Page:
Some lash out unthinkingly, some retaliate in a quite thoughtful manner, some just move out of the way. But at some point even the most forgiving and pacifistic spirit will be roused to action. And today, after much thought and consul, Meredith was acting.



When Meredith invited Barney to stay at her place while he was in town consulting for the mayor, she was just acting out a part she had performed so may times before. She liked people and she liked to help. The big place was empty so much of the time that it just made sense to help out with a bed and a room. Generally people stayed a day or two, but if Barney need to be around for a few weeks, well, that was all right with her. It was always nice to meet new people and experience, however vicariously, how the world outside went along.

And Barney seemed to have a lot to say about the world. He was one of those naturally gregarious souls who watched everything and interpreted the world for others to share with him. Meredith liked people like that; they seemed at ease with everything and therefore seemed to experience the world so much more deeply that she did.

All in all it would be a pleasant change and give her an excuse to air out some of the upper floor. And maybe she could get a hand with some of the chores that needed doing. Some things simply weren’t possible without a spare set of hands.




“It’s all about imperatives,” the beaver thought as he turned lazy circles in the old tub. “Biological, cultural, spiritual, it doesn’t matter where they come from, everything has an imperative it can’t avoid.“ With a flick of his webbed feet, he surged out of the tub and slid down to the mat. A quick shake and he headed for his spot by the lemon.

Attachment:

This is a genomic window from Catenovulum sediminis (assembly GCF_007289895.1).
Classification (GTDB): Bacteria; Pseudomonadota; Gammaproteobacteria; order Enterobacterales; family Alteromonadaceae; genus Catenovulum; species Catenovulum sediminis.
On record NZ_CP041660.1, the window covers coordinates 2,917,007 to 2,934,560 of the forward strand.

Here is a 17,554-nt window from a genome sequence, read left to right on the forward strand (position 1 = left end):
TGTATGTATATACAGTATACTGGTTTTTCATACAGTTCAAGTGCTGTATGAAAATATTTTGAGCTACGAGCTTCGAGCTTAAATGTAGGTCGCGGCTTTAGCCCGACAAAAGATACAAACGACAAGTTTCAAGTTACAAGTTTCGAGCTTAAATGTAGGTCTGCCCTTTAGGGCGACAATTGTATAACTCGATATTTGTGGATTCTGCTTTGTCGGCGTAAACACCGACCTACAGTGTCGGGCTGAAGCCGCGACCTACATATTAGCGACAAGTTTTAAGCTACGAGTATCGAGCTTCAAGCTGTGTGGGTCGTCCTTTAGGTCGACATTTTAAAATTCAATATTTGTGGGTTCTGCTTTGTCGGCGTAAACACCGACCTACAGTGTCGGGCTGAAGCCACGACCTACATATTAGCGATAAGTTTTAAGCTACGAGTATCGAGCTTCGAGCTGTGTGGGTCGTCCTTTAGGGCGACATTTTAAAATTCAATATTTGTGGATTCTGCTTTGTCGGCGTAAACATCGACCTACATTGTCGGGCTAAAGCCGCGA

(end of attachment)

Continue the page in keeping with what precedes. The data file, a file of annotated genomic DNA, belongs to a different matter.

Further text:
“It’s funny, though, how we try to ignore those imperatives. Putting off eating, ignoring the pretty girl, walking away from a problem. We all try so hard to think we have a choice. That somehow our personal decision will override the imperative and we can avoid that thing that many so clumsily refer to as destiny. It’s not destiny, it’s not fate, it’s not some cosmic plan; it’s no more and no less than our own urges, our own desires, our own need to fulfill that certain something. Sure, we have choice. We can shape how and when and where we engage the need, but the need drives us. With all the power and strength in the universe we are still nothing more than a Percheron pulling against the traces, driving forward to move us to goals that exist outside us. We merely pull without consideration for why. Some pull hard, some try to avoid pulling, some balk and rear, but coachmen never falter, never give up and allow us our own path, just drive us forward to fulfill that almighty imperative.”

The beaver rolled onto his side any peered out into the night. “Of course it’s not all bad. I for one have no desire to overthrow the coachman. Why revolt when you are going in the right direction? Freedom is such a facile concept. For some — for many, I suppose — it’s not that clear, but your energy is better spent on shaping your future, not fighting invisible forces that are so far beyond your reach that one might as well try collecting molecules and and try arranging them like figurines on a shelf.”